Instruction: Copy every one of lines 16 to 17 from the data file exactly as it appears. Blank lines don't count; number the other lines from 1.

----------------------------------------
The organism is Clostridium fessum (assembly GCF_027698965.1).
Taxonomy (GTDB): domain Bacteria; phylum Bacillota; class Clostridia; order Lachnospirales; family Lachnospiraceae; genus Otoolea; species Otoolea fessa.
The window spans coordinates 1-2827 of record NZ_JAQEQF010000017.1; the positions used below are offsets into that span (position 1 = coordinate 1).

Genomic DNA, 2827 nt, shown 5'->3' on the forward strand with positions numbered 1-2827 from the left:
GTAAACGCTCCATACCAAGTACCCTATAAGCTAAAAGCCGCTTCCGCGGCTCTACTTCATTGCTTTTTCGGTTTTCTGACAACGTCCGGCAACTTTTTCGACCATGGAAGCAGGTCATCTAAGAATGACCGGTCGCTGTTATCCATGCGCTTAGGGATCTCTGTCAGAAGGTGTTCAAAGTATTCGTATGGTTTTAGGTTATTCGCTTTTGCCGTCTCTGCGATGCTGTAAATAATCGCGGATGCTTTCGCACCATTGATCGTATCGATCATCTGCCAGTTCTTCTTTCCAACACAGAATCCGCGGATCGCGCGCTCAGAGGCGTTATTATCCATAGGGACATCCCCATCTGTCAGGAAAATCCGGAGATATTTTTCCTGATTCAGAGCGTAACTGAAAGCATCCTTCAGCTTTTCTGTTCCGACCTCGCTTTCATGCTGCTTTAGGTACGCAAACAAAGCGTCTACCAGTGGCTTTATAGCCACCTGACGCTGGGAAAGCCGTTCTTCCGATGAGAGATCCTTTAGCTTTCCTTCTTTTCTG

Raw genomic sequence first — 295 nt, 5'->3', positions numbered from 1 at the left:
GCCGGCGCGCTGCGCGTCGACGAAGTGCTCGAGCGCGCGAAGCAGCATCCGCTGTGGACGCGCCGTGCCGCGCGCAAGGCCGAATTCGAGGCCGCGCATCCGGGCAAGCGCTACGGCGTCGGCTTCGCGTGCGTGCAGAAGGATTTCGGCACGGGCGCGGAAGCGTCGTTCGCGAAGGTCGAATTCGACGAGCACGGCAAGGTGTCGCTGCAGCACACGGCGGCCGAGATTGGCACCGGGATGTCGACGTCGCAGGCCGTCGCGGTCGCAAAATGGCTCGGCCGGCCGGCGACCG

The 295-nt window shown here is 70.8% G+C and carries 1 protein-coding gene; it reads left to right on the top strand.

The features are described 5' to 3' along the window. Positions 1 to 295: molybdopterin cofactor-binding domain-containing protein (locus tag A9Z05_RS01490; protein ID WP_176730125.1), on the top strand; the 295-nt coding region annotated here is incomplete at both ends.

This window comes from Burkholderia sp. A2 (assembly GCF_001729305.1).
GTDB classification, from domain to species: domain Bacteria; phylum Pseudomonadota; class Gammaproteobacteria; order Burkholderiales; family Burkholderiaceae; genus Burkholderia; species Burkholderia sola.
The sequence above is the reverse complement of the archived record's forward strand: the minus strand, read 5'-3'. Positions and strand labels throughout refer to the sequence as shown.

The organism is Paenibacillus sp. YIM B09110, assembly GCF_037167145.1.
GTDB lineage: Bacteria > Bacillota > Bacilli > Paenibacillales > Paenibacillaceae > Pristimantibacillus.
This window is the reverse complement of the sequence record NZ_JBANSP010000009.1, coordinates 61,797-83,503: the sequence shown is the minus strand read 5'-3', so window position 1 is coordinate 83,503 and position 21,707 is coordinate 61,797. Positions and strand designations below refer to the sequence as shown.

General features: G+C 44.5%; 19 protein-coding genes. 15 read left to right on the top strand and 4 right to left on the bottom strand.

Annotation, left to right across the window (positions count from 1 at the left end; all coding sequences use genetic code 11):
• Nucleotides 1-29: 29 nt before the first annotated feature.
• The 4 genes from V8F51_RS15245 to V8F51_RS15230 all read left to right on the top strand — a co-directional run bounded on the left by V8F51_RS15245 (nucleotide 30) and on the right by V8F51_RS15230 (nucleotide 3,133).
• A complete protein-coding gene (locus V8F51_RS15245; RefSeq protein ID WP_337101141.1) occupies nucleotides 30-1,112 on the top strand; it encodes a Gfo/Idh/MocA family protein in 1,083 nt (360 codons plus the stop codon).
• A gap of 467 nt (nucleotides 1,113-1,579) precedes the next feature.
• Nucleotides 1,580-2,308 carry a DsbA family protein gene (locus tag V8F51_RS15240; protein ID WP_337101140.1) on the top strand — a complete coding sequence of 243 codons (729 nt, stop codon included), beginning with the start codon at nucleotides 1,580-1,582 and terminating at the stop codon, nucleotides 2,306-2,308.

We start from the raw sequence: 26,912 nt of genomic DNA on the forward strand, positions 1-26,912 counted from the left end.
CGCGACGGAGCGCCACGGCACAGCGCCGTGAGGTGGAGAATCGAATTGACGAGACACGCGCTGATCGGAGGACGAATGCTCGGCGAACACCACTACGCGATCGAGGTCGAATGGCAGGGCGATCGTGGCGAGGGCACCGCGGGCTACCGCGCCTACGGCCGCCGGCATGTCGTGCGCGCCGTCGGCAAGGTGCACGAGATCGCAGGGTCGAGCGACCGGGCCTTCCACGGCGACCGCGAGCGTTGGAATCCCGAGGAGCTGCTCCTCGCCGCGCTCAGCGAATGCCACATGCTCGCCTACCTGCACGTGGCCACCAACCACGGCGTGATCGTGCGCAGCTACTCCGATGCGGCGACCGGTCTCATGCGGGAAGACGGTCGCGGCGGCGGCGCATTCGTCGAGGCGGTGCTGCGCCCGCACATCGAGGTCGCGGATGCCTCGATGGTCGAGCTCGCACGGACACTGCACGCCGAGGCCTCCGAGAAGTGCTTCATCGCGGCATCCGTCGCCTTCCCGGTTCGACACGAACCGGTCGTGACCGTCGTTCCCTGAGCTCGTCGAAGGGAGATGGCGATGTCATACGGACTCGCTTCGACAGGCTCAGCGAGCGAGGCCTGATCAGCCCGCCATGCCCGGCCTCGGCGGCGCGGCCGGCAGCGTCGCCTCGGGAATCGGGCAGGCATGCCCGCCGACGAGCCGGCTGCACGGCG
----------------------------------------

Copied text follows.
General features: G+C 44.5%; 19 protein-coding genes. 15 read left to right on the top strand and 4 right to left on the bottom strand.

Annotation, left to right across the window (positions count from 1 at the left end; all coding sequences use genetic code 11):